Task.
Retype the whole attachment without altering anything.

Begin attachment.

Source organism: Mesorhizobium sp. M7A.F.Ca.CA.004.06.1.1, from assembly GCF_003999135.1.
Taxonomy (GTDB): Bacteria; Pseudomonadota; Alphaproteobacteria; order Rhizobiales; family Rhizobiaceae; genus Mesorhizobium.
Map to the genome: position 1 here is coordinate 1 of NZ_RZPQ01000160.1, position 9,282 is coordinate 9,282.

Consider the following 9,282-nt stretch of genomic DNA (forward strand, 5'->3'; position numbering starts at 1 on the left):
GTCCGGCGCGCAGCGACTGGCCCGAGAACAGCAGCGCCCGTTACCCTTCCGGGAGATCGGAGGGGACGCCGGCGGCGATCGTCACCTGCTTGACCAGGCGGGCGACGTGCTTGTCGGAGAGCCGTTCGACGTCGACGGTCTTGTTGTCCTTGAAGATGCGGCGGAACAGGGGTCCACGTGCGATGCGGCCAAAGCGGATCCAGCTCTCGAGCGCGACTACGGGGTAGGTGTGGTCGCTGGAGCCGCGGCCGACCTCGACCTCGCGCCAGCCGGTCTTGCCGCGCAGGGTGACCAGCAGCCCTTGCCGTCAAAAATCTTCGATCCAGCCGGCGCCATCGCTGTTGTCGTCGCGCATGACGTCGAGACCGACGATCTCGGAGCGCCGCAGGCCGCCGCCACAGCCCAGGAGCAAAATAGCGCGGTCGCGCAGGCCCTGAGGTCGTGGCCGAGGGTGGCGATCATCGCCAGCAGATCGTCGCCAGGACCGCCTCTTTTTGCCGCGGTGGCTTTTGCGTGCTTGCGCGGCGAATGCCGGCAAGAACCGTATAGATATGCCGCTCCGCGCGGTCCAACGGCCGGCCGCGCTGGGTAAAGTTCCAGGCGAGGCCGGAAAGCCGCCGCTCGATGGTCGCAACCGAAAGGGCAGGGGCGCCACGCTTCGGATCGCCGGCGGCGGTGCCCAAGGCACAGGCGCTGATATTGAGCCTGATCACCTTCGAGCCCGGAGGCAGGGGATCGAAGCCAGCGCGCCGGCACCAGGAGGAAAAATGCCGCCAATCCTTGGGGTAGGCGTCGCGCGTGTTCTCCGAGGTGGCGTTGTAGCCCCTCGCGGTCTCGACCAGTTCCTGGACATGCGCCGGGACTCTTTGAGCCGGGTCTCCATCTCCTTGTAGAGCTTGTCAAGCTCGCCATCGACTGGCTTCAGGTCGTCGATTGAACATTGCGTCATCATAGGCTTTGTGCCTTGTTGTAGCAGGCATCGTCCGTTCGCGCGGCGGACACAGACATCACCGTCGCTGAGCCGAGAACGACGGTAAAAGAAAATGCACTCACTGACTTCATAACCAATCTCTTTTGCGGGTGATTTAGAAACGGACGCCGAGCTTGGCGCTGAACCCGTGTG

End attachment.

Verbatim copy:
Source organism: Mesorhizobium sp. M7A.F.Ca.CA.004.06.1.1, from assembly GCF_003999135.1.
Taxonomy (GTDB): Bacteria; Pseudomonadota; Alphaproteobacteria; order Rhizobiales; family Rhizobiaceae; genus Mesorhizobium.
Map to the genome: position 1 here is coordinate 1 of NZ_RZPQ01000160.1, position 9,282 is coordinate 9,282.

Consider the following 9,282-nt stretch of genomic DNA (forward strand, 5'->3'; position numbering starts at 1 on the left):
GTCCGGCGCGCAGCGACTGGCCCGAGAACAGCAGCGCCCGTTACCCTTCCGGGAGATCGGAGGGGACGCCGGCGGCGATCGTCACCTGCTTGACCAGGCGGGCGACGTGCTTGTCGGAGAGCCGTTCGACGTCGACGGTCTTGTTGTCCTTGAAGATGCGGCGGAACAGGGGTCCACGTGCGATGCGGCCAAAGCGGATCCAGCTCTCGAGCGCGACTACGGGGTAGGTGTGGTCGCTGGAGCCGCGGCCGACCTCGACCTCGCGCCAGCCGGTCTTGCCGCGCAGGGTGACCAGCAGCCCTTGCCGTCAAAAATCTTCGATCCAGCCGGCGCCATCGCTGTTGTCGTCGCGCATGACGTCGAGACCGACGATCTCGGAGCGCCGCAGGCCGCCGCCACAGCCCAGGAGCAAAATAGCGCGGTCGCGCAGGCCCTGAGGTCGTGGCCGAGGGTGGCGATCATCGCCAGCAGATCGTCGCCAGGACCGCCTCTTTTTGCCGCGGTGGCTTTTGCGTGCTTGCGCGGCGAATGCCGGCAAGAACCGTATAGATATGCCGCTCCGCGCGGTCCAACGGCCGGCCGCGCTGGGTAAAGTTCCAGGCGAGGCCGGAAAGCCGCCGCTCGATGGTCGCAACCGAAAGGGCAGGGGCGCCACGCTTCGGATCGCCGGCGGCGGTGCCCAAGGCACAGGCGCTGATATTGAGCCTGATCACCTTCGAGCCCGGAGGCAGGGGATCGAAGCCAGCGCGCCGGCACCAGGAGGAAAAATGCCGCCAATCCTTGGGGTAGGCGTCGCGCGTGTTCTCCGAGGTGGCGTTGTAGCCCCTCGCGGTCTCGACCAGTTCCTGGACATGCGCCGGGACTCTTTGAGCCGGGTCTCCATCTCCTTGTAGAGCTTGTCAAGCTCGCCATCGACTGGCTTCAGGTCGTCGATTGAACATTGCGTCATCATAGGCTTTGTGCCTTGTTGTAGCAGGCATCGTCCGTTCGCGCGGCGGACACAGACATCACCGTCGCTGAGCCGAGAACGACGGTAAAAGAAAATGCACTCACTGACTTCATAACCAATCTCTTTTGCGGGTGATTTAGAAACGGACGCCGAGCTTGGCGCTGAACCCGTGTG